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Scientists’ eye easy diagnosis for adenomyosis condition in women

Physicians and scientists are on the lookout for a new non-invasive diagnostic process for a lesser-known condition called adenomyosis in women.

HQ Team

January 31, 2024: Physicians and scientists are on the lookout for a new non-invasive diagnostic process for a lesser-known condition called adenomyosis in women.

One in five women suffers from this chronic condition that affects the uterus and some may have minimal or no symptoms at all. It can affect anyone who is having periods.

It causes irregular and heavy menstrual bleeding and pelvic pain. The condition may cause miscarriage, pre-term delivery and bleeding after giving birth. The symptoms it causes can disrupt your daily life.

Symptoms include an enlarged uterus, a feeling of abdominal bloating, fullness or heaviness, heavy bleeding during periods, pain during sex, pelvic pain and severe cramps during periods.

Adenomyosis occurs when the tissue that normally lines the uterus (endometrial tissue) grows into the muscular wall of the uterus. The displaced tissue continues to act normally — thickening, breaking down and bleeding — during each menstrual cycle.

Getting thicker

Mildred Chernofsky, M.D., a fellowship-trained gynecologic oncologist at Johns Hopkins’ Sibley Memorial Hospital said: “The tissue that lines the uterus (endometrium) is a special type of glandular tissue that responds to hormones.” 

Each month, it prepares for a pregnancy by getting thicker. If pregnancy doesn’t happen, the endometrial tissue sloughs off during your menstrual period.

In adenomyosis, some of this tissue grows into the myometrium, which is the muscular inner wall of the uterus. The tissue still behaves as it would if it lined the uterus, so it thickens and bleeds with a woman’s monthly hormone cycle.

Risk factors include age, childbirth and previous surgeries, according to Mr Chernofsky.

Most women with adenomyosis are in their later childbearing years, between 35 and 50. The major symptoms of adenomyosis go away after menopause.

More research needed

Many women with adenomyosis have given birth to more than one child. Endometrial tissue could invade the myometrium when an embryo implants in the uterine wall. However, more research is needed to confirm this.

Studies suggest that prior uterine surgeries, such as caesarean section or dilation and curettage, could make adenomyosis more likely. Research is still ongoing about this risk factor.

A physical exam is the first step in diagnosing adenomyosis. “We review the patient’s symptoms and then palpate (feel) the uterus. It may feel spongy or globular if adenomyosis is present,” says Mr Chernofsky.

The next step is an ultrasound to check for signs of adenomyosis. Ultrasounds are quick and easy tests that can usually be performed in the doctor’s office.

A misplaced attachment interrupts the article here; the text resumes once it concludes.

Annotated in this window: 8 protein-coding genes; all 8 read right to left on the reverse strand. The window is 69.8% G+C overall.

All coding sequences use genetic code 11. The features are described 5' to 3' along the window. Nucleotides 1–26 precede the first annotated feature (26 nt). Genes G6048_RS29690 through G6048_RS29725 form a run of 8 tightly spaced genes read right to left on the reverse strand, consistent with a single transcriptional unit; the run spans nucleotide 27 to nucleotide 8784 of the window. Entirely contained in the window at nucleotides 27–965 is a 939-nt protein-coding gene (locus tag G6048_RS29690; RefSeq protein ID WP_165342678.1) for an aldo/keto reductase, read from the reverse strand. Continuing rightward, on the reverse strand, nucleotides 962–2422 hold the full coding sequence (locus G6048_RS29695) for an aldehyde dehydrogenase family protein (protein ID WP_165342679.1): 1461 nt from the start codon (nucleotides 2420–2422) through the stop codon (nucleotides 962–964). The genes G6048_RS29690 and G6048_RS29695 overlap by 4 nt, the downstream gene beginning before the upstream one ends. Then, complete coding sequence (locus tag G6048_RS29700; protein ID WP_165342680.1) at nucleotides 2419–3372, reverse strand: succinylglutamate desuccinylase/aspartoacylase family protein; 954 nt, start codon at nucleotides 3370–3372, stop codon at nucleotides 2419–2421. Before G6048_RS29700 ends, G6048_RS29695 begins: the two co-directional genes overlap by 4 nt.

While an ultrasound might not provide a very high-resolution image of the myometrium, it can help rule out other conditions, such as endometriosis or uterine fibroids.

MRI scans

A magnetic resonance imaging tool is the best to confirm a diagnosis of adenomyosis. “MRI provides incredibly high-resolution images and shows us the thickness of the endometrial-myometrial junction, so we know if tissue is invading both of these layers,” Mr Chernofsky said.

Women who bleed very heavily during their menstrual periods are at increased risk of anemia which results in fatigue, dizziness, fainting and shortness of breath.

As doctors work on imaging and ultrasound technologies to diagnose the condition, a standard non-surgical option is elusive yet.

The most common treatment is hormonal contraceptives. These include birth control pills or progesterone-releasing intrauterine devices. Tranexamic acid, a non-hormonal medication is the second-line of treatment.

Removal of uterus

Presently, the only way to fully stop adenomyosis is with a hysterectomy or removal of the uterus. The procedure can be done abdominally, laparoscopically and vaginally.

Another option is to undergo endometrial ablation for adenomyosis. The procedure uses heat to destroy the lining of the uterus. Ablation will not burn off tissue in the myometrium, so it is not typically a recommended treatment. 

“It’s not clear what causes adenomyosis,” according to the UK’s National Health Service. “You may be more likely to get it if you are over the age of 30 and have given birth.”

“Adenomyosis is a poorly understood condition,” according to the American Academy of Family Physicians. “Similar to endometriosis, adenomyosis does not have any classic physical examination findings or laboratory studies that identify it as a likely diagnosis.”

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